If everything looks good, you can reboot your system and test to see if the ZFS is loaded automatically or not. Once everything is okay, remove the old kernel from the system.

sudo package-cleanup --oldkernels --count=1 -y

That’s it, you are good to go.

Step 2: Reinstall ZFS packages

If you have tried the first step and it didn’t work. You may want to reinstall the ZFS packages. Here is a typical error message:

You try to import the ZFS data and the system complains:

#zpool import -a
The ZFS modules are not loaded.
Try running '/sbin/modprobe zfs' as root to load them.

So you try to load the ZFS module and the system complains again:

#/sbin/modprobe zfs
modprobe: FATAL: Module zfs not found.
modprobe: ERROR: could not insert 'zfs': Invalid argument

What you need to do is to erase all the ZFS and related packages:

yum erase zfs zfs-dkms libzfs2 spl spl-dkms libzpool2 -y

Please reboot the system. This step is very important.


After that, try to install ZFS again.

yum install zfs -y

If the system complaints about mismatched dependent packages, try to remove the affected packages first and run the installation again.

After the installation, try to start the ZFS module:

/sbin/modprobe zfs
zpool import -a

If the ZFS is up and running, please clean up your DKMS from step 1. If it complains again, please follow the steps below:

  1. Reboot
  2. Clear the cache of the yum repository and try to update the system again. (sudo yum clean all)
  3. Reboot to the latest kernel
  4. Erase the ZFS and related packages, try it again.

Keep in mind that ZFS on Linux is based on DKMS, a very buggy and unreliable platform. Sometimes when you uninstall and install the packages, don’t expect that it will do the same thing as fresh install. Before you send your server to the landfill, try this:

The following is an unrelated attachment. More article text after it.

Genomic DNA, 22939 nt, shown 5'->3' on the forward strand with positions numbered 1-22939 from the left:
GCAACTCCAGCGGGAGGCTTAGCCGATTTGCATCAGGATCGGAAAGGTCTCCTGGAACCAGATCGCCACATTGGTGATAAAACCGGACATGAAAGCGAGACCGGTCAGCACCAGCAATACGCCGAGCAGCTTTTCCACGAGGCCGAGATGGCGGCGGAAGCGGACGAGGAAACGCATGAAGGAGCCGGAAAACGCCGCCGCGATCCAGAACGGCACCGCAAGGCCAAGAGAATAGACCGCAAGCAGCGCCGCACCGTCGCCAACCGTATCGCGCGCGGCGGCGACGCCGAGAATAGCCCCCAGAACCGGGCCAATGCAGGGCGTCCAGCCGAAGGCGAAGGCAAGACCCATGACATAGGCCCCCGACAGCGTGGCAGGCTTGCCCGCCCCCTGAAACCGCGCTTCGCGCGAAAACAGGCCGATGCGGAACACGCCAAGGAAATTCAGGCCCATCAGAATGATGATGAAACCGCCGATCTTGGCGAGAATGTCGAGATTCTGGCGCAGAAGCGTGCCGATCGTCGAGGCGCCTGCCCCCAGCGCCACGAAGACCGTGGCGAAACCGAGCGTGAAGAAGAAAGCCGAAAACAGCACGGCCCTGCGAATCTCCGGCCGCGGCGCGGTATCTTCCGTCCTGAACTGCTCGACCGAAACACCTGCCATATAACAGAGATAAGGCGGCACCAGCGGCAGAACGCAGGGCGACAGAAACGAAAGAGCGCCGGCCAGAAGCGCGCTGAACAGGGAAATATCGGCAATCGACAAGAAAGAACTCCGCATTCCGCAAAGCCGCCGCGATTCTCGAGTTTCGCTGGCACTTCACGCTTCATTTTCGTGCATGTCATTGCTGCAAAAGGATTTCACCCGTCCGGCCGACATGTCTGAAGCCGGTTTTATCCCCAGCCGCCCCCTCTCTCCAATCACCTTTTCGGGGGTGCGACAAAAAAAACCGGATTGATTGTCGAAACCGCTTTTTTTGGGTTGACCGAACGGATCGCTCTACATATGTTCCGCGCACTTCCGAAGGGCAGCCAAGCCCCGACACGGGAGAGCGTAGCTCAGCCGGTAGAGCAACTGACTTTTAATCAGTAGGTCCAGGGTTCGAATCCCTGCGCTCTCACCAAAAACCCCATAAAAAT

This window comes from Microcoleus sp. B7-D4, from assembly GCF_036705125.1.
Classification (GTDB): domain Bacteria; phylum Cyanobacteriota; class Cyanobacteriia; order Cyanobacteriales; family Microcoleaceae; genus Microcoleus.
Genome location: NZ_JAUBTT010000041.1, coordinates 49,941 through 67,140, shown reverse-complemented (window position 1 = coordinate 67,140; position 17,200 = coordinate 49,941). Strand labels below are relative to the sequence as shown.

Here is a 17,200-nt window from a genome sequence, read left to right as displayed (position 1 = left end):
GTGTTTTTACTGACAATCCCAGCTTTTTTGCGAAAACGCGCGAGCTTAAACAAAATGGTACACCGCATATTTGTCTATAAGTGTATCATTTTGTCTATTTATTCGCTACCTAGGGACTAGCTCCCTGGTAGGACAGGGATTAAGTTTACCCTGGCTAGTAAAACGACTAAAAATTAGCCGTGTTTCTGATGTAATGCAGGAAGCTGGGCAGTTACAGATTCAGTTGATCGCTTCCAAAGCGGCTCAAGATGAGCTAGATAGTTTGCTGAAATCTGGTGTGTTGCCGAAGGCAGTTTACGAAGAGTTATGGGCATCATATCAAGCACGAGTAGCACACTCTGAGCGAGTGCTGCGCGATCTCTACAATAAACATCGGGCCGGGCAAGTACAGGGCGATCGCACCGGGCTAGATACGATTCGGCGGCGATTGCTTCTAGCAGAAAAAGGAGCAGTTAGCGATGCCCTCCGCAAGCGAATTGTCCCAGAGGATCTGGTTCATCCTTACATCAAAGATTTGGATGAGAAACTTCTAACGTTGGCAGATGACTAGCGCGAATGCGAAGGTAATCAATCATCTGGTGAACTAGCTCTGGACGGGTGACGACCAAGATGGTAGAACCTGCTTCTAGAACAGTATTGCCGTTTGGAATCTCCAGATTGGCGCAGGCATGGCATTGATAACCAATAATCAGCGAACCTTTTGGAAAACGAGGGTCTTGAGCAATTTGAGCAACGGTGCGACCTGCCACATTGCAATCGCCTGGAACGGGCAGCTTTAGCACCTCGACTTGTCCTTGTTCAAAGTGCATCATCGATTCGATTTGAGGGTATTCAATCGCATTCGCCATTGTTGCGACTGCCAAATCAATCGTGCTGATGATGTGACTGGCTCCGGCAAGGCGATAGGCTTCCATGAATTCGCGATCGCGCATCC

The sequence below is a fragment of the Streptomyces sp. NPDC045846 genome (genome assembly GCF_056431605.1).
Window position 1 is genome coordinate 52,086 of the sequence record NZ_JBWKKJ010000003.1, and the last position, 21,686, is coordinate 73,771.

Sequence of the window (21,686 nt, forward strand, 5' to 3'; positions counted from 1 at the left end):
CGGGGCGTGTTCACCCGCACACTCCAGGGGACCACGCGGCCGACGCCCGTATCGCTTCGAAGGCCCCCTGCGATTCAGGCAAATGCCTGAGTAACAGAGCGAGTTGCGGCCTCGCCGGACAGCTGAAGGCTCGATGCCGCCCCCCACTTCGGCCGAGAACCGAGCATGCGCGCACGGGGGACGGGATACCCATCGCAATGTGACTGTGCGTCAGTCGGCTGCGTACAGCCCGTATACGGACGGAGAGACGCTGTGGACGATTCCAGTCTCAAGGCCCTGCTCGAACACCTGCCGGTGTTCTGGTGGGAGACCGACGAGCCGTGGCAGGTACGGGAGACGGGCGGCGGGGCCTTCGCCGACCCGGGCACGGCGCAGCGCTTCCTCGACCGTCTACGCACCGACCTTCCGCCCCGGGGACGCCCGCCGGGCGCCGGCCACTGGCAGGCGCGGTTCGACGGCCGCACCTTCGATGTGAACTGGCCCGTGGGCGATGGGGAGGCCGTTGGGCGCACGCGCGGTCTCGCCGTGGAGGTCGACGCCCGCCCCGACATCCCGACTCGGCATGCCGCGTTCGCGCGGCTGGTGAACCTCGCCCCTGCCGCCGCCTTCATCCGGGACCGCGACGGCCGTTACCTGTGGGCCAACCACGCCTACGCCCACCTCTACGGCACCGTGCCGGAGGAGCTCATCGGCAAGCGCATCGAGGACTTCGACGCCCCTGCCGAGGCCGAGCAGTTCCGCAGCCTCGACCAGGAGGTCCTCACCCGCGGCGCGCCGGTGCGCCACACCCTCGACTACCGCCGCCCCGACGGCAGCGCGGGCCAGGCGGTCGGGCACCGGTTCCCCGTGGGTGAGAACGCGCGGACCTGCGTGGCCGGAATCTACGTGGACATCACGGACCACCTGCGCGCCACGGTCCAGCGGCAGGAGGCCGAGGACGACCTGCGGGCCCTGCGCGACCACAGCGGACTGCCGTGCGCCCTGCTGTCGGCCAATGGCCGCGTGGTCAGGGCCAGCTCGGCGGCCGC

Check the dkms status:

#dkms status
#version 0.7.x
zfs, 0.7.2: added
spl, 0.7.2: added

#version 0.8.x
zfs, 0.8.3: added

If you see this message, that means the ZFS packages have been installed, but the DKMS doesn’t know how to use it. You will need to tell DKMS about it:

#version 0.7.x
dkms --force install zfs/0.7.2
dkms --force install spl/0.7.2

#version 0.8.x
dkms --force install zfs/0.8.3
#Try to start ZFS again.
/sbin/modprobe zfs
zpool import -a

If you already tried it for more than 3 times without any luck, don’t waste your time. You may want to bring the ZFS disks to a different server. The new server should be able to recognize the ZFS disks. For the original server, you can connect to the ZFS disks on the new server via NFS using the original path. That will minimize the impact of changes.

Keep in mind that the ZFS version is very important. The server with newer ZFS version can read the ZFS disks created in older ZFS versions. You can always check the ZFS versions by running the following:

#Get the version of the host:
sudo zfs upgrade -v
sudo zpool upgrade -v

#Get the version of the ZFS disks:
sudo zfs get version
sudo zpool get version

This is pretty much what I need to do on my 60 servers every month. If you are in a similar situation like mine, I guarantee that you will become an expert of fixing this kind of mess after few months. Good luck!

Our sponsors:

14 Replies to ““ZFS on Linux”: The ZFS modules are not loaded. Try running ‘/sbin/modprobe zfs’ as root to load them.”

  1. Martin

    Thank you very much for sharing this! I had to make some minor changes to the above guidelines, but it really helped a lot!